Inside VSTS

Team Foundation Server Reports

The biggest benefit in TFS is its 25 out-of-the-box reports, but three of them are especially crucial to organizations. Jeff goes over each one.

I've written a lot about how to use various aspects of Team System (testing, change management, branching, etc.) but I discovered that I've left out the most important aspect out: visibility! Team Foundation Server without visibility is just a glorified Visual SourceSafe with some basic work management capabilities. The real benefits of Team System to an organization are the reports.

In this article, I'm going to cover a couple of choice reports that I think give an organization -- and a development team -- the biggest bang for the buck. There are 25 out-of-the-box reports in the CMMI template (these reports differ slightly for the Agile template), three of which are necessary for a team to improve any of their processes.

Unplanned Work Report
The first report -- and the one that always helps make a good case when you're talking to your customer -- is the Unplanned Work report, also known as the Scope Creep report. Figure 1 shows a fairly typical example. You can clearly see that as the team has been closing planned work items (yellow), more work items have been added to its schedule. So while the team is working at a good clip, it's actually losing ground.

It's incredibly difficult to explain this to a customer. After all, you not only have to keep track of all the new requests being made and all of the work being done; you have to then somehow let the customer know about all of it. But once you show them a picture -- well, it's worth a thousand words!

Use this report to make customers understand why a schedule may be slipping. Or, better yet, prevent a schedule from slipping by bringing this up to the customer at the earliest possible moment.

Remaining Work Report
The second and most important report -- as well as the most beneficial -- is the Remaining Work report. This report is invaluable in that it allows teams to start making predictions based on trends. It can also be used to proactively make decisions instead of just reacting to problems.

Figure 2 shows an example of a project in trouble. Figure 3 shows a project that's right on time. Take a look at these figures side by side. Given a known start date, a known end date and a known amount of work, you can easily calculate the required velocity (that is, the number of work items needing to be closed per day/week/month, etc.) to complete the project.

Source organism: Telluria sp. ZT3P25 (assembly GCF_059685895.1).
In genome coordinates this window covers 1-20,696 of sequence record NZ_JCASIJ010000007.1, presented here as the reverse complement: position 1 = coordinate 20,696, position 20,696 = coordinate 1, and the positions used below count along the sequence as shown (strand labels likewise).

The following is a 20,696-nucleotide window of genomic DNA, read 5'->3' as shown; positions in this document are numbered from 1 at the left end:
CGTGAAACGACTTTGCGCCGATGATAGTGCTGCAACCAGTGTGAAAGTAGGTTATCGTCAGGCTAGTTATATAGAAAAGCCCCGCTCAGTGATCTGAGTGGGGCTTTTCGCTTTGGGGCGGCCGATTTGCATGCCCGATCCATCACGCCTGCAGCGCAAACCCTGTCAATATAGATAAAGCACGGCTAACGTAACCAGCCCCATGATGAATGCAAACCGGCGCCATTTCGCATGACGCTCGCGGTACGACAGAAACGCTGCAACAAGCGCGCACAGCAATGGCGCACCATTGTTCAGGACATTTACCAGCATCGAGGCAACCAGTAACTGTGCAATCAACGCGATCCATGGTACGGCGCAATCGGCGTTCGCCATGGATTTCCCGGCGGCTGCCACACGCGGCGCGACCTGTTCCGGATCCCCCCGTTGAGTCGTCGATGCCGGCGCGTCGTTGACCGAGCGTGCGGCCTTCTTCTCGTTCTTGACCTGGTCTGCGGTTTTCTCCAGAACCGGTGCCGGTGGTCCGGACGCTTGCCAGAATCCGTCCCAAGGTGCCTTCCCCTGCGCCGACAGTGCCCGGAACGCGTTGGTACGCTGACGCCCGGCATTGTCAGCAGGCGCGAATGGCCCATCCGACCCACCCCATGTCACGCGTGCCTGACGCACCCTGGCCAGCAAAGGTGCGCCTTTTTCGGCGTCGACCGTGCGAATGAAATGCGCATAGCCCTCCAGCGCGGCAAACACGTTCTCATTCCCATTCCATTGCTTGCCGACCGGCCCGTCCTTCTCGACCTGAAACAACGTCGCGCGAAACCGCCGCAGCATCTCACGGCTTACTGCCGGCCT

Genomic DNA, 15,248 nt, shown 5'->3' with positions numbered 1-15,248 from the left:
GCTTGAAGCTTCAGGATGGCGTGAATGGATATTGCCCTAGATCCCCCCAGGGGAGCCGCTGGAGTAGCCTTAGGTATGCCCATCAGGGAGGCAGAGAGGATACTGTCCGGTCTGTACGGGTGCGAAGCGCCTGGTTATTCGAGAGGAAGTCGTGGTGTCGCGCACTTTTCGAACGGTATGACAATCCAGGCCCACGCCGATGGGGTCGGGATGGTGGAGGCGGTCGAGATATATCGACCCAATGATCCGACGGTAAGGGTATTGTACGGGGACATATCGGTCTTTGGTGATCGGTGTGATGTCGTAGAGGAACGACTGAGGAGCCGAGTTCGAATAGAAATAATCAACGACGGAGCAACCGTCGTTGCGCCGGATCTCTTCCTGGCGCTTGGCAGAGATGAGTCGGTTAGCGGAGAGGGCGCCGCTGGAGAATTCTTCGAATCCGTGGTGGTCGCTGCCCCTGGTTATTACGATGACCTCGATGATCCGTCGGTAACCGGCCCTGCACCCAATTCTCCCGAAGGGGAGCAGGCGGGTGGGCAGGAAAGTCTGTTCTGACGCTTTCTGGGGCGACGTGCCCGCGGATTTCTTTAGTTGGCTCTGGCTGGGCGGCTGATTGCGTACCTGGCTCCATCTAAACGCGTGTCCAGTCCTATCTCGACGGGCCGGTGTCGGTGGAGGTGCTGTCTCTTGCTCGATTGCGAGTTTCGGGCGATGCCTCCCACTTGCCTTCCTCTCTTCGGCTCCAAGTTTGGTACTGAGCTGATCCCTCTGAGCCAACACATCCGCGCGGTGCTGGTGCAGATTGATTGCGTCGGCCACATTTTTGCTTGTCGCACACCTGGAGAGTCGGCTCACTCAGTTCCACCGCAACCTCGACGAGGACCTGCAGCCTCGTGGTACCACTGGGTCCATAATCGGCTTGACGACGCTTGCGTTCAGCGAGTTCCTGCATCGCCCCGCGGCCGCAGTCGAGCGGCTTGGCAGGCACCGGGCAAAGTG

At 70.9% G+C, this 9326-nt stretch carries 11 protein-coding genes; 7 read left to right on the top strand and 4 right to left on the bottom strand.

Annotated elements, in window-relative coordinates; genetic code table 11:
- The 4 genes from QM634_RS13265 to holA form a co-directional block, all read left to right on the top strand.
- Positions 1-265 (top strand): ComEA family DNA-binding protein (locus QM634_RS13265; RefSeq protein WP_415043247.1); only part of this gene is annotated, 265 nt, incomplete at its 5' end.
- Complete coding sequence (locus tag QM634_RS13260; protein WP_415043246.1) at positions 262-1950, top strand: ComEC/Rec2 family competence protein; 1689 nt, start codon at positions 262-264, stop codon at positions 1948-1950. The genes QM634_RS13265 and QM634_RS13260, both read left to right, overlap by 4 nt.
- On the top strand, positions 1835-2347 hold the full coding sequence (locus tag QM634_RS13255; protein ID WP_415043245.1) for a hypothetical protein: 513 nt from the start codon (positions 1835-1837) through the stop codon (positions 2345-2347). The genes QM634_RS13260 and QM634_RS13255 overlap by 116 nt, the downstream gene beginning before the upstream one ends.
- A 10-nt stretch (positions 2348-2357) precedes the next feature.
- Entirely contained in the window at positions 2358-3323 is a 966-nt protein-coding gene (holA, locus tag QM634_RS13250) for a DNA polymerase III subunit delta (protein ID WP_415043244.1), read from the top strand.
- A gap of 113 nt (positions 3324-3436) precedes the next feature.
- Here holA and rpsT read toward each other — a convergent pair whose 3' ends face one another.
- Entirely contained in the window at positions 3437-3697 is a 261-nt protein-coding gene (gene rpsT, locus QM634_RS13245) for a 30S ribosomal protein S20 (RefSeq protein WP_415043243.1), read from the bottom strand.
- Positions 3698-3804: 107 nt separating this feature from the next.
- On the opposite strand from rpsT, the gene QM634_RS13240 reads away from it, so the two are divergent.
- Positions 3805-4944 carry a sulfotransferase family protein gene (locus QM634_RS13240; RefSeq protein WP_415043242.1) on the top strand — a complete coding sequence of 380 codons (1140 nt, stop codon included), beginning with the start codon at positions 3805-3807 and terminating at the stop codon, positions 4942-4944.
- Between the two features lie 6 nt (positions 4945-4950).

With this information in hand you can see that in Figure 2, there's enough information after the first or second week that would make you say, "Hold on, we have a problem here" and then take steps to alleviate the issues affecting the team. Likewise, looking at Figure 3, you can say, "Things are going well, the project is under control at an early stage."

Quality Indicators Report
The third report is only valuable if your team does unit testing and nightly builds. If you haven't seen me rant about the importance of nightly builds, I'll give it to you in shortened form here: Do it. It's easy to set up, is no different than a weekly build (which you should also have) and you'll thank me for it later.

Figure 4 shows the Quality Indicators report. This report shows a number of metrics that are critical for evaluating the quality of your code. The bars on the graph represent the status of tests. The more tests, the better; the more tests go green (pass), the better. The dark purple line represents code coverage (how much of the code your tests are exercising) and the light purple line represents the code churn (how much the code changed from one build to another).

Looking at this report, you can see that this project is clearly in trouble. There are numerous reasons for this represented in the graph: The number of passing tests is decreasing. The number of failing tests has remained steady, meaning no one is fixing the code. As the project is progressing, less and less of the code is being exercised, meaning that while code is being added, tests aren't being added.

Finally, the code churn is going up. As you near the end of a project, the code churn should actually decrease. There are some occasions in which it would spike on a day-to-day basis, but not as a sustained trend once it starts declining. This indicates that some major chunks of code were added or changed.

Assuming this is toward the end of the release cycle, I wouldn't want to release this code; there's just too much uncertainty and the only thing that is certain is that the code hasn't been adequately tested. That's a lot of information to get from a single report!

These are just three of the 25 reports available to you. Some reports are more significant than others, depending on what information is important to you, but they require that you take a consistent approach to gathering metrics. Fortunately, Team System helps with that problem as well, since it makes gathering the data and producing the reports painless and virtually transparent to the development team. Use these reports to actively manage your projects and head-off any potential disasters.

About the Author

Jeff Levinson is the Application Lifecycle Management practice lead for Northwest Cadence specializing in process and methodology. He is the co-author of "Pro Visual Studio Team System with Database Professionals" (Apress 2007), the author of "Building Client/Server Applications with VB.NET" (Apress 2003) and has written numerous articles. He is an MCAD, MCSD, MCDBA, MCT and is a Team System MVP. He has a Masters in Software Engineering from Carnegie Mellon University and is a former Solutions Design and Integration Architect for The Boeing Company. You can reach him at

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